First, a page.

I network constantly, but I never stay in contact with people who make me uncomfortable or seem unethical in some way. I don’t want to do business with that kind of person and I will never refer them to my own contacts. I have a reputation to uphold. If you think about it that way and learn how to do it productively, networking is a great tool. Just like anything else, though, tackling it incorrectly or with misinformation is a route to disaster. I do workshops on this for new and experienced professionals all the time because I think it’s one way to keep the uninformed from filling networking socials with people who don’t know how to network and subsequently make the event less useful for everyone, including themselves.

    To your point about the separate Facebook profiles – that’s the product of a lack of training in how to use the overabundance of social networking sites for business purposes. I could make a separate profile for Facebook, but I don’t see the value in using a casual social site to connect with business associates. For that, I prefer LinkedIn. People make other choices, but part of your duty as a professional is to research and evaluate outlets for business dealings. Facebook is primarily for friends, not business partners.

    • Pat

      I totally co-sign..

    • MarloweOverShakespeare

      “People make other choices, but part of your duty as a professional is to research and evaluate outlets for business dealings. Facebook is primarily for friends, not business partners.”

      I believe this too. But if this is so, shouldn’t employers keep their eyes off of potential and current employees Facebook profiles? I think if everyone believed that Facebook profiles were primarily for friends and not business partners we wouldn’t see so much firing happening due to non-professional activities/indiscretions/sightings viewed on Facebook profiles; hence the the problem addressed by the author.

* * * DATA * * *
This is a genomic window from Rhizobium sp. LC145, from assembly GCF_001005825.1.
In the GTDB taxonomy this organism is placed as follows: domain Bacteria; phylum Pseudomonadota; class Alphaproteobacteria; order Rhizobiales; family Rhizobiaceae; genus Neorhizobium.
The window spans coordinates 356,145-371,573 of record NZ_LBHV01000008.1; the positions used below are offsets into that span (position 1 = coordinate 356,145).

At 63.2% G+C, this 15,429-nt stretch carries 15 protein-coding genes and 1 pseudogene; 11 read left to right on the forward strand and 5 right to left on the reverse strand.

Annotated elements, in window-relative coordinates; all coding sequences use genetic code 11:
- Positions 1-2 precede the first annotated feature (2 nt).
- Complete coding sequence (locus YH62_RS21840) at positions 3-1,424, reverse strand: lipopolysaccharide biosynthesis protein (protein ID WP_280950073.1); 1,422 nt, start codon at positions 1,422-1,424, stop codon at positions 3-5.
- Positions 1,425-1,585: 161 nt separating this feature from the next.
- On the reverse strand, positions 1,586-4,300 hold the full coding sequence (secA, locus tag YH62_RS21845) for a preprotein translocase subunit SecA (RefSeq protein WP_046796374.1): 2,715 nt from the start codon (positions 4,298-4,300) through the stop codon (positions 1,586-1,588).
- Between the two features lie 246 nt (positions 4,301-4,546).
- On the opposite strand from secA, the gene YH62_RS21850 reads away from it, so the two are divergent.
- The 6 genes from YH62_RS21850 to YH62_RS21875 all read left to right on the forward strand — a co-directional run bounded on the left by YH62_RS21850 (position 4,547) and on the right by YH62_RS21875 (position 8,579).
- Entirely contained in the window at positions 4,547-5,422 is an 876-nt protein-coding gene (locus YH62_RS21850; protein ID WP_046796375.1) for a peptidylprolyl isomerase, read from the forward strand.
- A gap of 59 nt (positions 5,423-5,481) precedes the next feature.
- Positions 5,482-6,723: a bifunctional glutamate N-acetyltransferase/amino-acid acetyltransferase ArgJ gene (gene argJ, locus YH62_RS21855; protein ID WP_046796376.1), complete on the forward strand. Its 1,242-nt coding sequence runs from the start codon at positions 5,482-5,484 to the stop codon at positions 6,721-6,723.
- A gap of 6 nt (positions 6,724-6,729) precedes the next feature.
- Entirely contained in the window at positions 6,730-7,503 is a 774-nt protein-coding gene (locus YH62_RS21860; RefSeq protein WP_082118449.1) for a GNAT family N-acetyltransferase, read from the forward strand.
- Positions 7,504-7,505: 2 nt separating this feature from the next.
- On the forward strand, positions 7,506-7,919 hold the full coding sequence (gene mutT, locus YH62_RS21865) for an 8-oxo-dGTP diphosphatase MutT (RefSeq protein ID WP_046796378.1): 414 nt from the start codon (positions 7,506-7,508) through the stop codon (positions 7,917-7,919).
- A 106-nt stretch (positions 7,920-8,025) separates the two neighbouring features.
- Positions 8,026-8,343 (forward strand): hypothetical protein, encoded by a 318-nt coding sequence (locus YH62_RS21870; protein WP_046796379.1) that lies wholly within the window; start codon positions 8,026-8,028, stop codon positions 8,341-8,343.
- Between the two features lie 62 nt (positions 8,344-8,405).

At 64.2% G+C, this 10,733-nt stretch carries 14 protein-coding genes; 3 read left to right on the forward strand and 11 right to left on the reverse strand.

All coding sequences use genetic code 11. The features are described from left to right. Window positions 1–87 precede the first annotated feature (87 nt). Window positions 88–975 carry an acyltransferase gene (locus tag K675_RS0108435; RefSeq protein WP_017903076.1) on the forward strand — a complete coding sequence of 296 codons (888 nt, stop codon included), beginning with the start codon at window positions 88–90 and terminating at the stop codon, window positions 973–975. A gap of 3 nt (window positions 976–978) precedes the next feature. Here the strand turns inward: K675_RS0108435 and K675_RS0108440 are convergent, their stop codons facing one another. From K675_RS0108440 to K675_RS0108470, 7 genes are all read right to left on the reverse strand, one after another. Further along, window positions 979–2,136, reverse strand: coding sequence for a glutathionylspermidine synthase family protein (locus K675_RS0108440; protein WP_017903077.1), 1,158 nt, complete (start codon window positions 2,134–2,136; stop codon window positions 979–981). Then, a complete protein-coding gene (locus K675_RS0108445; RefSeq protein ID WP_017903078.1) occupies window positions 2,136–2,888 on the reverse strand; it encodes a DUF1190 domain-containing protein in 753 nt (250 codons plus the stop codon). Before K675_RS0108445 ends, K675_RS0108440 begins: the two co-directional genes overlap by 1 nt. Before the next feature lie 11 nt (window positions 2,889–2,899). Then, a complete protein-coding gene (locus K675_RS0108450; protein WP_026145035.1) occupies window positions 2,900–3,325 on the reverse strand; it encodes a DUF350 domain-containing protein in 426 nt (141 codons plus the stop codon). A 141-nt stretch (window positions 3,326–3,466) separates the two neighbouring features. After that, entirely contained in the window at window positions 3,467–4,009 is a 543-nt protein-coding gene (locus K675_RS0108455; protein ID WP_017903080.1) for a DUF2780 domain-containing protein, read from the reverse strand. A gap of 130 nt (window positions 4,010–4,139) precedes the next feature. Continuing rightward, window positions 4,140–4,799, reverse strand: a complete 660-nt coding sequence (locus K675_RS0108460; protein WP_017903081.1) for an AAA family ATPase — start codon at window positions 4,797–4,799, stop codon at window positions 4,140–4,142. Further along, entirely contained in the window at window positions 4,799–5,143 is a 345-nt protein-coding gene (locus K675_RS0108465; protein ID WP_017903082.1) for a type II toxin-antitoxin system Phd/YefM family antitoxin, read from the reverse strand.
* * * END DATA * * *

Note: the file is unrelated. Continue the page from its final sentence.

• thinkpink

      Thanks Natalie. That was a really helpful and insightful comment.

  • MarloweOverShakespeare

    The problem with networking today is that like degrees, doing it/getting it isn’t an employment guarantee. Just a professional way to make acquaintances.

    Another thing about networking is it isn’t just limited to conferences and parties related to your field. Your church, family (cousins that work for who you’d never guess), barbershop/hair salon, school, gym, etc, etc are filled with people you can establish connections with, both personal and professional. This is why one of the common tips for graduates is, “Be nice (I say cordial) and courteous to everyone you meet.” You never know who you might need.

    My little ‘network’ discovery – I have a friend who I just found out wants to be a wedding planner – someone I’ll definitely keep in my circle for a while.

    If you’re in college, find out what your friends are great at and DON’T lose touch!

  • apple

    Networking is pointless if the person isnr willing to help you out. It doesn’t matter if you can sh*t gold, the person with the connections will still give that job or word in for their cousin/sister/relative/close friend who didn’t have to network with . I learned that 3 times the hard way

  • DreamJ

    YES!!! I thought I was the only person who felt weird about networking.. I´m just not the type of person to fake it to make it or have superficial bonds with someone because I feel like theres no loyalty there and you become almost a slave and have to be on good terms with this person or group of people just to maintain a certain status… This is huge at my school and I just cant get it with it.. smh